Five books in October (one a reread)…
As always, covers link to Goodreads pages.
Wait For Me by Caroline Leech (January 31, 2017) – I loved this historical debut so much. Main character Lorna is living on her father’s Scotland farm in 1945, as WWII is winding down. When a German POW arrives to lend a hand with farm duties, Lorna is at once put-off. Her brothers are fighting for the Allies, and Lorna wants nothing to do with the perceived enemy. But as she gets to know Paul, she discovers he’s not the evil Nazi she initially took him for; he’s kind and smart and sensitive, and she begins to fall for him — a very understandable reaction because *swoon*. But being with a German soldier means that Lorna must choose between love and allegiance, Paul and her family. Author Caroline Leech does an amazing job of capturing the essence of her setting and the spirit of her protagonist — it’s obvious she’s got a deep well of knowledge when it comes to Scotland and its history — and she writes a very convincing romance, full of sweetness and steam. Mark this one To-Read now, and look for it in stores at the end of January.
A Thousand Splendid Suns by Khaled Hosseini – One of my very favorites. My third read of this novel (this time I listened to the audiobook) and it was every bit as captivating and haunting as it’s been previously. If you haven’t read this Kabul-set story of friendship and love, I highly recommend picking it up.
After the Woods by Kim Savage – This psychological thriller reminded me a lot of Gillian Flynn’s Sharp Objects. The plots aren’t similar, but they share an unsettling sort of tension, and a cast of characters who are very hard to trust. MC Julia survived an abduction — one she became involved with because she sacrificed herself to save her best friend, Liv. Now, the anniversary of the abduction is approaching, and Julia’s grappling with resurfacing memories of her time in the woods with her sociopath kidnapper, as well as Liv’s increasingly destructive behavior. It’s obvious that something’s not right with these girls and their families and the case and the reporter who’s sniffing around, but it’s hard to pin down what, exactly, which kept me frantically turning pages. I’m a big fan Kim Savage’s writing style; Julia has issues, but she’s also got a super dry sense of humor, and I loved being in her head. I also really enjoyed Kellan — in fact, the only thing I might’ve liked to see more of is him. Check out After the Woods if you like tightly plotted, expertly written mystery/thrillers.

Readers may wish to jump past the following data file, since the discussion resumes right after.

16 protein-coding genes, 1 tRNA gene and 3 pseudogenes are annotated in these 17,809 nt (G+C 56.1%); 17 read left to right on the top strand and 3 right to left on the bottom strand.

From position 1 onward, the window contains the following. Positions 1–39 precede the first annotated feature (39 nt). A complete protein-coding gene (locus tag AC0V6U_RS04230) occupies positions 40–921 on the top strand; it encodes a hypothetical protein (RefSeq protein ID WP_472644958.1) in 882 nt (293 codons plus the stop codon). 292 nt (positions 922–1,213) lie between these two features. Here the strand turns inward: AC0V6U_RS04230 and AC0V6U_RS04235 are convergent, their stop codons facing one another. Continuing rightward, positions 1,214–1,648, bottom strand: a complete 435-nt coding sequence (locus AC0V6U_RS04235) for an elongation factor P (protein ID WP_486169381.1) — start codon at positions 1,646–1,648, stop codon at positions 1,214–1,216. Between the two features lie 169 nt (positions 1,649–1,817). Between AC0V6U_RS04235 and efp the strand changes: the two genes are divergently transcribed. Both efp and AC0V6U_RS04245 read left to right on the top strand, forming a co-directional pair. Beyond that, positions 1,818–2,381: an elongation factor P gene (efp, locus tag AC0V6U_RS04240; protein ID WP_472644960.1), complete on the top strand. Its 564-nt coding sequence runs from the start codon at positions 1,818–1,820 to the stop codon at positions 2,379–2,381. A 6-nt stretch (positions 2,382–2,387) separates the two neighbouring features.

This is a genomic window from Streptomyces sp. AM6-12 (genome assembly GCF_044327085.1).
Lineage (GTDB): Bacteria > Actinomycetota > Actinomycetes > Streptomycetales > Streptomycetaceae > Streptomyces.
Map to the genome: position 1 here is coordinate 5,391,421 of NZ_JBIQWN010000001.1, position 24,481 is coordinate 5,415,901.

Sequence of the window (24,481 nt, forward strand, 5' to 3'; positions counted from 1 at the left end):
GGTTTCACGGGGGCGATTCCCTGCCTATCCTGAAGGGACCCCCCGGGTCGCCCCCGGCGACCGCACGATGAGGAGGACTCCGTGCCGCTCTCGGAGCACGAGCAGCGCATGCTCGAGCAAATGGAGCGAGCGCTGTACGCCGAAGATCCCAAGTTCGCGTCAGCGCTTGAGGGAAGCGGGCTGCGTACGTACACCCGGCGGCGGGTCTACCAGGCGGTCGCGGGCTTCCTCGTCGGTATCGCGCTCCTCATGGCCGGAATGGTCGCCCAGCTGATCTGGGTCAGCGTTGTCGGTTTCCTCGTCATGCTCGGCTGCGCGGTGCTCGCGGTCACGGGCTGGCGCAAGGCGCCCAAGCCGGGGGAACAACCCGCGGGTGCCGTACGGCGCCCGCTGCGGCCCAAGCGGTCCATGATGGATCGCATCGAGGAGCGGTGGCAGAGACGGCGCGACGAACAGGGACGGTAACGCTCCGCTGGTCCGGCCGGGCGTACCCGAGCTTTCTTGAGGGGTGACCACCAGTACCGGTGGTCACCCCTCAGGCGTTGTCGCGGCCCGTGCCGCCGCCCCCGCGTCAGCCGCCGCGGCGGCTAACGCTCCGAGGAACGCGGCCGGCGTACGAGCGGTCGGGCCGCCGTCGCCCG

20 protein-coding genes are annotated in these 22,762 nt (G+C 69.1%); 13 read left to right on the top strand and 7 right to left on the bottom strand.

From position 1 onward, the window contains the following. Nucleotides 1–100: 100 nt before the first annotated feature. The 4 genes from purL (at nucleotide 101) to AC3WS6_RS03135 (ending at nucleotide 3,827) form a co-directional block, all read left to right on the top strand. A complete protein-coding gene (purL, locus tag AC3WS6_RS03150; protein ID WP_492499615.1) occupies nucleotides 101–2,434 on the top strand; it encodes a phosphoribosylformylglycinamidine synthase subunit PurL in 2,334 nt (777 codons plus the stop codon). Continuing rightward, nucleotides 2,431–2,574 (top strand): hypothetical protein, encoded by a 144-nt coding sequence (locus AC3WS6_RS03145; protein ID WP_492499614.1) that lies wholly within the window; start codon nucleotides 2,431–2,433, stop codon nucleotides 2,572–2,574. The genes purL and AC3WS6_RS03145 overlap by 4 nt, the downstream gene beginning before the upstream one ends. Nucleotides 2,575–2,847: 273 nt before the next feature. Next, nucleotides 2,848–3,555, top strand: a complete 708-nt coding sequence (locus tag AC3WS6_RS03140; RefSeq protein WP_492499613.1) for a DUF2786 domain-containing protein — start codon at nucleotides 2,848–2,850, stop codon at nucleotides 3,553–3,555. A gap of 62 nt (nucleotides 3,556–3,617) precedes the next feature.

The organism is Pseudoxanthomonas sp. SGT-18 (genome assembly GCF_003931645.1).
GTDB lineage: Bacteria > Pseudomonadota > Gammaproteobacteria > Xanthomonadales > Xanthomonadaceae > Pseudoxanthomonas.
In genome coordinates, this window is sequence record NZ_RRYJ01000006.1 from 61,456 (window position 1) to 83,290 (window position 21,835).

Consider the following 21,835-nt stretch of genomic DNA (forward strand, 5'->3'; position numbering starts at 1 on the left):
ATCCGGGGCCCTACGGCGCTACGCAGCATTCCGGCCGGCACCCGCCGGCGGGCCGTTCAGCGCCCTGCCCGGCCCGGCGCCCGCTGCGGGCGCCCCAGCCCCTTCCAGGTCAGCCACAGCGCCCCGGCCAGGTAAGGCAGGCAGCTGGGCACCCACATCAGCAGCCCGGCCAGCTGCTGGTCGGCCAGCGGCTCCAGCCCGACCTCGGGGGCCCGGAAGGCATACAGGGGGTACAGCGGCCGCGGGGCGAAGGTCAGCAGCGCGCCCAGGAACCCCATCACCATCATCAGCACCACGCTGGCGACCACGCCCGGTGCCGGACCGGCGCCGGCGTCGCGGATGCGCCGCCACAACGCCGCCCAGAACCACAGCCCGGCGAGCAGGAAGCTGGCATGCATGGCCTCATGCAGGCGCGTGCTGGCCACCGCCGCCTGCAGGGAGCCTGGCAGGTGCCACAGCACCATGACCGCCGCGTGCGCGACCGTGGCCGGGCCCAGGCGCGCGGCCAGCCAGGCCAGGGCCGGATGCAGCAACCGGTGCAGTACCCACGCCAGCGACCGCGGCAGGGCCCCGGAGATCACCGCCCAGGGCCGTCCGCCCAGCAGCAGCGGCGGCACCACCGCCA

When the Moon Was Ours by Anna-Marie McLemore – Everything that’s amazing about YA, basically: unique plot, gorgeous prose, unforgettable characters, plus threads of magic so strange and surreally beautiful, I couldn’t help but be absorbed into this extraordinary world. I absolutely adored The Weight of Feathers, Anna-Marie McLemore’s debut, so her sophomore novel was an auto-buy and, whoa, did it ever live up to my high expectations. It’s the story of enigmatic Miel, who grows roses from her wrist, and who deeply loves Sam, a boy who has a penchant for hanging moons about town, and who is keeping a potentially devastating secret. There’s a quartet of sisters, too, arresting mean girls with rumored preternatural powers, and they’ll stop at nothing to get their hands on Miel’s roses. When the Moon Was Ours blew me away with its twists, its reverential portrayal of LGBTQIA themes, and the lovely, tangible bond between its lead characters. All the stars (or moons) for this enchanting novel.
Before the Fall by Noah Hawley – Did I tell you guys I joined a book club? Before the Fall was our first read, a selection that had me rolling my eyes because, if I can be frank, on the long list of characters I find compelling, rich, white men are very near the bottom. I’m just rarely drawn to their narratives, and that was the case here, too. Luckily, this story of an unexplained plane crash with only two survivors has a large cast. While I mostly skimmed the sections about Bill, David, and Ben, I was completely drawn into the chapters told from the perspectives of characters like Sarah, Eleanor, and Rachel. I enjoyed, too, the complex backstories and the unique bond painter Scott shared with the only other crash survivor, little JJ. Before the Fall is wonderfully written, full of well-drawn (though at times off-putting) characters, and the way the mystery comes together at the end is satisfying. I’m glad I gave this one a read, even though it’s not a novel that fits comfortably into my wheelhouse.
What’s the best book you read in October?